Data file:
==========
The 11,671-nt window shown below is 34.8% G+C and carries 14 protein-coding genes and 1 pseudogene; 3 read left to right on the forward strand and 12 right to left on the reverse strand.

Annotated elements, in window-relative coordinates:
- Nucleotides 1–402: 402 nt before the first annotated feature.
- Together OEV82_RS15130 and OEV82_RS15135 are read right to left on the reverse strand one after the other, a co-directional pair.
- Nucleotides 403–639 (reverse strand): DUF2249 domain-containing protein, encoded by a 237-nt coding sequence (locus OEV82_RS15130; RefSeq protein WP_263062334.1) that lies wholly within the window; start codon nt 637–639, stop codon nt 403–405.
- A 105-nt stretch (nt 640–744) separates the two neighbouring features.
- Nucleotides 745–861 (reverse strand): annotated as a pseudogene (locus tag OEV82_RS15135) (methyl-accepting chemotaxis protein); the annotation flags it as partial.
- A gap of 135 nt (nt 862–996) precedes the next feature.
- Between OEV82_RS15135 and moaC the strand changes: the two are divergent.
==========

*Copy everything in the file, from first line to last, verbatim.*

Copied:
The 11,671-nt window shown below is 34.8% G+C and carries 14 protein-coding genes and 1 pseudogene; 3 read left to right on the forward strand and 12 right to left on the reverse strand.

Annotated elements, in window-relative coordinates:
- Nucleotides 1–402: 402 nt before the first annotated feature.
- Together OEV82_RS15130 and OEV82_RS15135 are read right to left on the reverse strand one after the other, a co-directional pair.
- Nucleotides 403–639 (reverse strand): DUF2249 domain-containing protein, encoded by a 237-nt coding sequence (locus OEV82_RS15130; RefSeq protein WP_263062334.1) that lies wholly within the window; start codon nt 637–639, stop codon nt 403–405.
- A 105-nt stretch (nt 640–744) separates the two neighbouring features.
- Nucleotides 745–861 (reverse strand): annotated as a pseudogene (locus tag OEV82_RS15135) (methyl-accepting chemotaxis protein); the annotation flags it as partial.
- A gap of 135 nt (nt 862–996) precedes the next feature.
- Between OEV82_RS15135 and moaC the strand changes: the two are divergent.